Recently a client discovered that her new husband hadn’t updated his beneficiary forms for his retirement plans. Unfortunately the client didn’t find out until he passed away unexpectedly and a quick review of his important documents revealed this mistake.
The good thing is that her deceased husband’s beneficiaries were to leave those assets to his wife and all the beneficiaries plan to honor his wishes the best way they can. But not all stories end this way, in fact loved ones are often caught in the middle of family battles and mired in litigation lasting several years.
Marriage, divorce, birth or death can occur at any time. Tax laws change or are updated on a routine basis. Even though you cannot predict what will happen, you can update your retirement plans as needed when any life changing event occurs or new legislation goes into effect that impact you or your loved ones.
Review your beneficiary forms, custodial agreements and anything else you may have in place to provide for and protect your loved ones at least once a year. An annual review will help ensure your assets will still flow the way you want them to and in the most tax efficient manner. Your retirement distribution expert and tax professional can help you with these types of reviews. These reviews should be FREE services so don’t hesitate to schedule an appointment with your personal advisor(s) if you need guidance or assistance.
Source: America’s Tax Solutions Photo Credits: Pexels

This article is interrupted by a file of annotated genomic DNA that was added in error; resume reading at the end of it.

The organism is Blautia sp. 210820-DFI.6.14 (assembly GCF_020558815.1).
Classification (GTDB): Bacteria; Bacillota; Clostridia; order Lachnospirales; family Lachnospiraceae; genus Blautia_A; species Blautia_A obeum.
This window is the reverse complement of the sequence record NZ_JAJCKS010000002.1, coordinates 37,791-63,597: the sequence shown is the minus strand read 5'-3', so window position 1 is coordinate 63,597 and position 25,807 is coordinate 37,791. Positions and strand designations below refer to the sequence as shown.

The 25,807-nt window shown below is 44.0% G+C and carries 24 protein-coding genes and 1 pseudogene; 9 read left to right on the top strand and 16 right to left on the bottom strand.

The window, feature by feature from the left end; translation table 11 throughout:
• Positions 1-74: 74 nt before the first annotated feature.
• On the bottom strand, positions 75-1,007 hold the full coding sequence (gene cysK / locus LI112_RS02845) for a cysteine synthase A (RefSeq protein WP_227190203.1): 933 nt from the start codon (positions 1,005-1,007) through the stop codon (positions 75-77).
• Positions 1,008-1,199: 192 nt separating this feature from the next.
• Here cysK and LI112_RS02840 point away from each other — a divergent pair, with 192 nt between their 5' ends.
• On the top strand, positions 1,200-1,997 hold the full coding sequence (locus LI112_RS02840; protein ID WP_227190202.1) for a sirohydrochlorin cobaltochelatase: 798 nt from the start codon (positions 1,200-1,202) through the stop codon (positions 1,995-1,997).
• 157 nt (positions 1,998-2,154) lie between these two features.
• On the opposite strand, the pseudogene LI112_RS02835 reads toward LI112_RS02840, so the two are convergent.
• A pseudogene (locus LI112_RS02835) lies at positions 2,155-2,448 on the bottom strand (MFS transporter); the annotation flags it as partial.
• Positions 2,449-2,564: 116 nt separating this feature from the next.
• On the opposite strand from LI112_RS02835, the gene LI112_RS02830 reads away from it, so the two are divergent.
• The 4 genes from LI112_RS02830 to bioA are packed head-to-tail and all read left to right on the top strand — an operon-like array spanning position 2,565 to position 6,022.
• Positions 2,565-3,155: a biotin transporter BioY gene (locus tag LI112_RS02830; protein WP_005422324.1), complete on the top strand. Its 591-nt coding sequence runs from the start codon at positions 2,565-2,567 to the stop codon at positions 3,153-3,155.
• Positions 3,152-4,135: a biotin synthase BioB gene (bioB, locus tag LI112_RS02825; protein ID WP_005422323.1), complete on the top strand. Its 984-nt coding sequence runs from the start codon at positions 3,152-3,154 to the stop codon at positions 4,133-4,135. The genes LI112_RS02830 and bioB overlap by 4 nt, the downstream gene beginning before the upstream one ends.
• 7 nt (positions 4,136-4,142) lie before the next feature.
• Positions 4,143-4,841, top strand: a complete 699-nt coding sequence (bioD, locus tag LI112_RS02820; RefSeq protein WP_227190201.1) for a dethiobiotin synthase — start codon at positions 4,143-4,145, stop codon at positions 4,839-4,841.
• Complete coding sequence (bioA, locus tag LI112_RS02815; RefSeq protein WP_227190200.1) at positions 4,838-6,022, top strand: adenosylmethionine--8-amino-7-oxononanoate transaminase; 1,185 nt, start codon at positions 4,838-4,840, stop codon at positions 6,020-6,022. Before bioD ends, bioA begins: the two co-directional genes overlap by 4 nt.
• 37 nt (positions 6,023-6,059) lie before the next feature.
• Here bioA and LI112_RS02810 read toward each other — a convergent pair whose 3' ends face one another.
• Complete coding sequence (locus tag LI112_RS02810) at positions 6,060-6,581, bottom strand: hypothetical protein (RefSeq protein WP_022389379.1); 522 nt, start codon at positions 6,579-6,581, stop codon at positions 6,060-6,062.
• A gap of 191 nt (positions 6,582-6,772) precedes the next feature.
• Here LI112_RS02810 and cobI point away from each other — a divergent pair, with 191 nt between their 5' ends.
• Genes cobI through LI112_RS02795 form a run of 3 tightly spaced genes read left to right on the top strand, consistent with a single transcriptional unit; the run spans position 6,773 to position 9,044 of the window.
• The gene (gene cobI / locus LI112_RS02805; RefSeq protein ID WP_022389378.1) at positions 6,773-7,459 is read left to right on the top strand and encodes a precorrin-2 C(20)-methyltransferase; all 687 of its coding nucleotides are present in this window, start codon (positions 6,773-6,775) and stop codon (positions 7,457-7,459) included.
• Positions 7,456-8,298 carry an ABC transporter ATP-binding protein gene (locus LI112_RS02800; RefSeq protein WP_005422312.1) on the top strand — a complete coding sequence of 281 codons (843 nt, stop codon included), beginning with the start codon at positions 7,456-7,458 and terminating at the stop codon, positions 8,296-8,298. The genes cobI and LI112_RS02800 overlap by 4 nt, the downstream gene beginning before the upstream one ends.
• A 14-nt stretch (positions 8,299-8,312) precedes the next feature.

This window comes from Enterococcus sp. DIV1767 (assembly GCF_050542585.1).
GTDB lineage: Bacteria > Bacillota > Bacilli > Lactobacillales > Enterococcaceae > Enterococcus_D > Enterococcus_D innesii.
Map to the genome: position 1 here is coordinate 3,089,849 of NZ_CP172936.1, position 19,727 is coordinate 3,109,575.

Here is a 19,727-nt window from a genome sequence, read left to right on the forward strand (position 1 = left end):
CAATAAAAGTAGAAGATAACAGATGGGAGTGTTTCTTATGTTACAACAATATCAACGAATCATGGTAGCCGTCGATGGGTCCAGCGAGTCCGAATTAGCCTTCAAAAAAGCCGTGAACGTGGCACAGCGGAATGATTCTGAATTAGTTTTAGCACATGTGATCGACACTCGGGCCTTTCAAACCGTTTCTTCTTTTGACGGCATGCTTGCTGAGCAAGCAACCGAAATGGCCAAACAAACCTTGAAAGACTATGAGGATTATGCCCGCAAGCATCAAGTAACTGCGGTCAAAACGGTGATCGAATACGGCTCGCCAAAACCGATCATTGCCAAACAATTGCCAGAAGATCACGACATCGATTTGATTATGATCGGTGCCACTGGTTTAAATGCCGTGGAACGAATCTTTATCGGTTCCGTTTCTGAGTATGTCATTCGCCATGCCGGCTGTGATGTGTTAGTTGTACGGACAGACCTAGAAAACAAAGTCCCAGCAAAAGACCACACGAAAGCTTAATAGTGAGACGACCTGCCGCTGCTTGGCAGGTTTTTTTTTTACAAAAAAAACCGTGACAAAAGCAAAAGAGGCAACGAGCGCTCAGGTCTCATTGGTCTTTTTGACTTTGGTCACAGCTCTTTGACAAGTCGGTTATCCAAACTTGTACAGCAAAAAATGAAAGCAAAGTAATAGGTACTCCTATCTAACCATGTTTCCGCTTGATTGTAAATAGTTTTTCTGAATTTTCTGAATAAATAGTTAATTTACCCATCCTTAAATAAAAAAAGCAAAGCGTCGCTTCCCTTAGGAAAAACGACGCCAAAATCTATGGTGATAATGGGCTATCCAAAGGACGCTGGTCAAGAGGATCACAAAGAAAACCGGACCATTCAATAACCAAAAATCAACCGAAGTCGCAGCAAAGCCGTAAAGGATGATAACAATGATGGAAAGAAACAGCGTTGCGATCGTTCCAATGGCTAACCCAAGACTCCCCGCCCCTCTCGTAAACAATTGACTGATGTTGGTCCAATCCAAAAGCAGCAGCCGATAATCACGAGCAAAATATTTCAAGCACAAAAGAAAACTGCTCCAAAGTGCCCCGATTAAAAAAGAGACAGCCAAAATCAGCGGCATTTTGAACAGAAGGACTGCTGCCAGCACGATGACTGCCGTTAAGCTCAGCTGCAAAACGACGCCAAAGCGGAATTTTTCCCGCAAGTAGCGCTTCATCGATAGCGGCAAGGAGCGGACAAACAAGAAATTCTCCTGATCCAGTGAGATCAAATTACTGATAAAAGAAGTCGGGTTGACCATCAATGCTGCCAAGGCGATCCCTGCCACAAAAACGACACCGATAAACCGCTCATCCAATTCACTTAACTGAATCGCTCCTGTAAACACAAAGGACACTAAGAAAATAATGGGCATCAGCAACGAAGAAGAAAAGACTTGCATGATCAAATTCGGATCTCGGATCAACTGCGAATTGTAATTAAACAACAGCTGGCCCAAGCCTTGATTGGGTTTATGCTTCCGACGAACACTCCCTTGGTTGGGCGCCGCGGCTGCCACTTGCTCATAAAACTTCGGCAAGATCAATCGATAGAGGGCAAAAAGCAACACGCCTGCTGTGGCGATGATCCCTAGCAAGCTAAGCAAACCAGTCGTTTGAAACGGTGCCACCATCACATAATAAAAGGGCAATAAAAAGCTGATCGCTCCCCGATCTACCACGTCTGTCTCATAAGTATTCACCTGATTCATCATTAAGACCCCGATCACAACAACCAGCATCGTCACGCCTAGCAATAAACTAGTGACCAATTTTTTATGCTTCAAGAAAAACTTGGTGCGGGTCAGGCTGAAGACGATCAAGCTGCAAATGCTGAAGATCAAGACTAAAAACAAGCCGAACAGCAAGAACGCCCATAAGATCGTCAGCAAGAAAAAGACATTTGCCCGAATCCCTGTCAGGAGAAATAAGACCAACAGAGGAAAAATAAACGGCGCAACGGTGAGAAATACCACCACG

New Law to Affect Refunds in 2017
The IRS has announced initial plans for processing tax returns involving the Earned Income Tax Credit and Additional Child Tax Credit during the opening weeks of the 2017 filing season. The IRS is sharing information now to help the tax community prepare for the 2017 season, and plans are being made for a wider communication effort later in the summer and fall to alert taxpayers about the changes that will affect some early filers.
This action is driven by the Protecting Americans from Tax Hikes Act of 2015 that was enacted into law on December 18, 2015. Section 201 of this new law mandates that no credit or refund for an over payment for a taxable year shall be made to a taxpayer before February 15 if the taxpayer claimed the earned income tax credit or additional child tax credit on the return.
Source:The Tax Book Photo:Pexels
If you own or are the beneficiary of an IRA, 401(K) or other retirement plan, review this to avoid an RMD ( required minimum distribution) error. Failure to take at least the RMD amount each year results in a 50% penalty by the IRS !